brian carroll on 20 Aug 2000 05:54:13 -0000

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[Nettime-bold] Re: <nettime> Closed Networks in an Open Society

> "A creative virtuality is closely related to affordable spaces"
> Interview/Exchange between Konrad Becker and Geert Lovink
> For the magazine
> GL: ...We should not overemphasize the importance of technology? AC or
> DC? Did that really define world history? I would love to believe so, but
> I am not a paranoid believer in conspiracies. I am more in favor of a
> playful, ironical distance towards technology. At least I would like to
> claim the illusion of freedom, while being fully aware that the world and
> its human inhabitants is increasing ruled by the machine logic.

 hi Geert, from what i know, AC and DC did make a big change in
 the development of the world (politics, economics, society)...

 if memory serves me right, Edison picked up the work being done in the
 19th century with dynamos (electrical generators) and took the electrical
 current (direct/DC) and made a small-scale distribution system for it to
 support his proprietary city lighting system, which was in competition
 with gas and electric arc-lamps. a small power plant or central station
 would run a series of lights for main city streets in a downtown, which
 developed into an infrastructure for an electrical trolley system, which
 linked city with suburb, where, in the US at least, these 'street car
 suburbs' would have amusement parks at the end of the line, some miles
 out of the city. eventually, this system enabled electrical outlets,
 switches, and sockets for a myriad of first generation electrical
 appliances. an urban pattern that developed was based on this small,
 centralized system. the limitation of DC power was that it was good
 for distributing power over relatively short distances. it's my guess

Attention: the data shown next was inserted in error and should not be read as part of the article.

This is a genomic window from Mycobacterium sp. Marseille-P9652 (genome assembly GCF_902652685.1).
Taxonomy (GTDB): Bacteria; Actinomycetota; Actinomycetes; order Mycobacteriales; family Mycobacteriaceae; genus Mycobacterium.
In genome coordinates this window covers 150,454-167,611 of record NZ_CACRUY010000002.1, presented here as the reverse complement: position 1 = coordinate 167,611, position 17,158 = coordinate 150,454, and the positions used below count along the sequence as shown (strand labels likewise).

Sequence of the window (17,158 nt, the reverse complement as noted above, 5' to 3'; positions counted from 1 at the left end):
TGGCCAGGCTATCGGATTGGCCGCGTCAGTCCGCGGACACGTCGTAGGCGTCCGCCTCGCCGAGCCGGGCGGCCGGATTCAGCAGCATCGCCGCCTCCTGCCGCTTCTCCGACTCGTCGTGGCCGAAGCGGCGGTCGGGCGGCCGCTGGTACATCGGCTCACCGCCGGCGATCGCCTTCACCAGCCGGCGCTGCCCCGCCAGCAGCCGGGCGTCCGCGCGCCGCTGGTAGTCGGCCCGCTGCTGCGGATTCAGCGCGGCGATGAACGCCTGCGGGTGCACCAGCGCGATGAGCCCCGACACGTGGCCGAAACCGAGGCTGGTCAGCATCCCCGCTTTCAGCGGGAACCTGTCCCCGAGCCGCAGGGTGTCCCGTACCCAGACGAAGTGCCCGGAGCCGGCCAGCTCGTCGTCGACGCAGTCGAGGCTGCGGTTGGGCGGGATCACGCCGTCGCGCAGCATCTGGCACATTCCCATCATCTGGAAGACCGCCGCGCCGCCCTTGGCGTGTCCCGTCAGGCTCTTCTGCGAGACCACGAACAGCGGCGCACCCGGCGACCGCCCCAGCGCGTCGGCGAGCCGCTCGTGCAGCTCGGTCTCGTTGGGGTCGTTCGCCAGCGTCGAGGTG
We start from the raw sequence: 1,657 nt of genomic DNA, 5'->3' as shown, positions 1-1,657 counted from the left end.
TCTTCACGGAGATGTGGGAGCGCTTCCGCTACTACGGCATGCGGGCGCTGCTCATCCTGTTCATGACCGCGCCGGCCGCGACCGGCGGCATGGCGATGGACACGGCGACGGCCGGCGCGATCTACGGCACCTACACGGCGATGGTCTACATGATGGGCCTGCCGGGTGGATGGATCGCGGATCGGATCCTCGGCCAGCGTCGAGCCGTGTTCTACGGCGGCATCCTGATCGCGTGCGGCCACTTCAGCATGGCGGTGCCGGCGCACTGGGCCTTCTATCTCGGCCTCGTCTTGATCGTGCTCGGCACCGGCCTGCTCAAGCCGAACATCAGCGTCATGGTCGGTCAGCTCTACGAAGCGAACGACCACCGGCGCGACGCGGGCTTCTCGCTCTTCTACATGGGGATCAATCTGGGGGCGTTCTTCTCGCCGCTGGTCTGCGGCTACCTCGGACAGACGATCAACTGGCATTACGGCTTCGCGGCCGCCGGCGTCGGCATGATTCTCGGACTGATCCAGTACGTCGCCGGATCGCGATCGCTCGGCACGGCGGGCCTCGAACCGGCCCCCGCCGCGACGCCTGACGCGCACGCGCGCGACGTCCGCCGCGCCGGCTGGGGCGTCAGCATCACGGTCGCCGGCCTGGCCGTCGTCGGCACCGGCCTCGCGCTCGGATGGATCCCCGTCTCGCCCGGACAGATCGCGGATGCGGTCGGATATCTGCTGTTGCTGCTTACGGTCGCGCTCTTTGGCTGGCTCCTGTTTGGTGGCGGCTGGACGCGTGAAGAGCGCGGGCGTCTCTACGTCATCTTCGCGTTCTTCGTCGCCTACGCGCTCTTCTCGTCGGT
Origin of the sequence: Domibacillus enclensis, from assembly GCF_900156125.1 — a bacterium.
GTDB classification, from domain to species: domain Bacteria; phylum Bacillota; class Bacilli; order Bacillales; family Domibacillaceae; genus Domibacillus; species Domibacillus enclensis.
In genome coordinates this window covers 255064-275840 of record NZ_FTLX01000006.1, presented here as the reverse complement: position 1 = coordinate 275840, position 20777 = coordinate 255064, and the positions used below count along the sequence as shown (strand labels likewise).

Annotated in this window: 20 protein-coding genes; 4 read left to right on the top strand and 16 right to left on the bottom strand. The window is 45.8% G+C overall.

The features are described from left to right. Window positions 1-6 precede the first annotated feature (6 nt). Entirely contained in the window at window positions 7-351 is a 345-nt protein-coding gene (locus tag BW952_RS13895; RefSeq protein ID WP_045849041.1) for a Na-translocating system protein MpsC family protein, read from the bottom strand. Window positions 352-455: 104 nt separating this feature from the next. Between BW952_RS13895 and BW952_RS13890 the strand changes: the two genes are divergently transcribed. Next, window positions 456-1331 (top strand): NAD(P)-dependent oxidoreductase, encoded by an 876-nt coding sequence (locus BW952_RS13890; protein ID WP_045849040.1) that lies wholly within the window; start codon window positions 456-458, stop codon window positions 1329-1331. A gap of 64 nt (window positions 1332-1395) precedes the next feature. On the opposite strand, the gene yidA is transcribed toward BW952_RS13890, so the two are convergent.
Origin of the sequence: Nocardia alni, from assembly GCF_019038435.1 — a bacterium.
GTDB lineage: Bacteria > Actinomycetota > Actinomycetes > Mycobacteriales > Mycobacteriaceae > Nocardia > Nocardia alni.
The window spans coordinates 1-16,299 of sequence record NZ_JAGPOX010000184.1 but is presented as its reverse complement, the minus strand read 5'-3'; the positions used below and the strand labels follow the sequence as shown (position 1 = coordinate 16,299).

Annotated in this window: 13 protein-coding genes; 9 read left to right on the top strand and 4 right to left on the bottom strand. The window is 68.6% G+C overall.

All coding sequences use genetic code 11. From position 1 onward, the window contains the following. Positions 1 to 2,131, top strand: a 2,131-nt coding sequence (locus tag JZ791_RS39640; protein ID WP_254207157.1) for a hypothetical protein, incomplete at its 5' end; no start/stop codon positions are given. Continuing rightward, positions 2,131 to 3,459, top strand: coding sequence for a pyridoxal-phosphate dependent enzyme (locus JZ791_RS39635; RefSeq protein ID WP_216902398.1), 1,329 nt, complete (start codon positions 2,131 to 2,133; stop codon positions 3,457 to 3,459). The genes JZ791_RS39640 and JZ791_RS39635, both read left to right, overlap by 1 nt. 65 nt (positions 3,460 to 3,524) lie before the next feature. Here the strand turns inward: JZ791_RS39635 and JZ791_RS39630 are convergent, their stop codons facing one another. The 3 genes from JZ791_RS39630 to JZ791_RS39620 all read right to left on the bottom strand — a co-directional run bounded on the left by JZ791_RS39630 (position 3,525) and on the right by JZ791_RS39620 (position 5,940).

that there must have been a powerplant somewhere between the longer-
 distance inter-urban electric trolleys, which linked cities. in any
 case, this was Edison's system, top to bottom, and he signed on with
 a corporate sponser whom monopolized the opportunity (i think it was
 General Electric/GE). i imagine that the plan was that there would
 be several localized (de)central(ized) power stations throughout a
 city and region, close to the end-use consumer.

 next, came an invention/innovation that threatened the monopoly of
 Edison's system of power production and distribution by Nikola
 Tesla. with backing from Westinghouse (i think), he secured a contract
 to test his new Alternating Current (AC) system at Niagara Falls, New
 York. it involved a water-turbine (fan) driving a dynamo/generator,
 which would then be converted from DC to AC via a 'transformer',
 what i think is also equated with a Tesla Coil. basically, this
 coil takes motive electrical energy and amplifies its voltage
 many thousand-fold. these electrons are easier to transmit over
 longer distances, and thus, the electrical Transmission system
 of metal towers/pylons became common in the 20th century, and
 began marching across the country side, from huge powerplants,
 often carrying the electrical current hundreds of miles to
 large cities, where the power was then stepped-down or
 converted by another transformer at an electrical substation,
 and either carried further on by sub-transmission lines or
 having its voltage lowered and sent to the Distribution system
 of wooden/concrete/metal/plastic utility poles and to the end-
 user of Edison's end-use system. the result of this method of
 AC power transmission had a massive impact upon urbanization
 and the development outside of cities, in turn, creating
 an international constellation of mega-cities dependent upon
 highly-centralized AC powerplants.

 i imagine at that time, when energy was cheap, that the
 economies of scale saw greater economic advantage is using
 Tesla's highly-centralized system over Edison's. but this
 has also resulted in a subsequent centralization of power,
 electric/political/economic/social/cultural, to these large
 institutions. in a sense, even if they are public or private,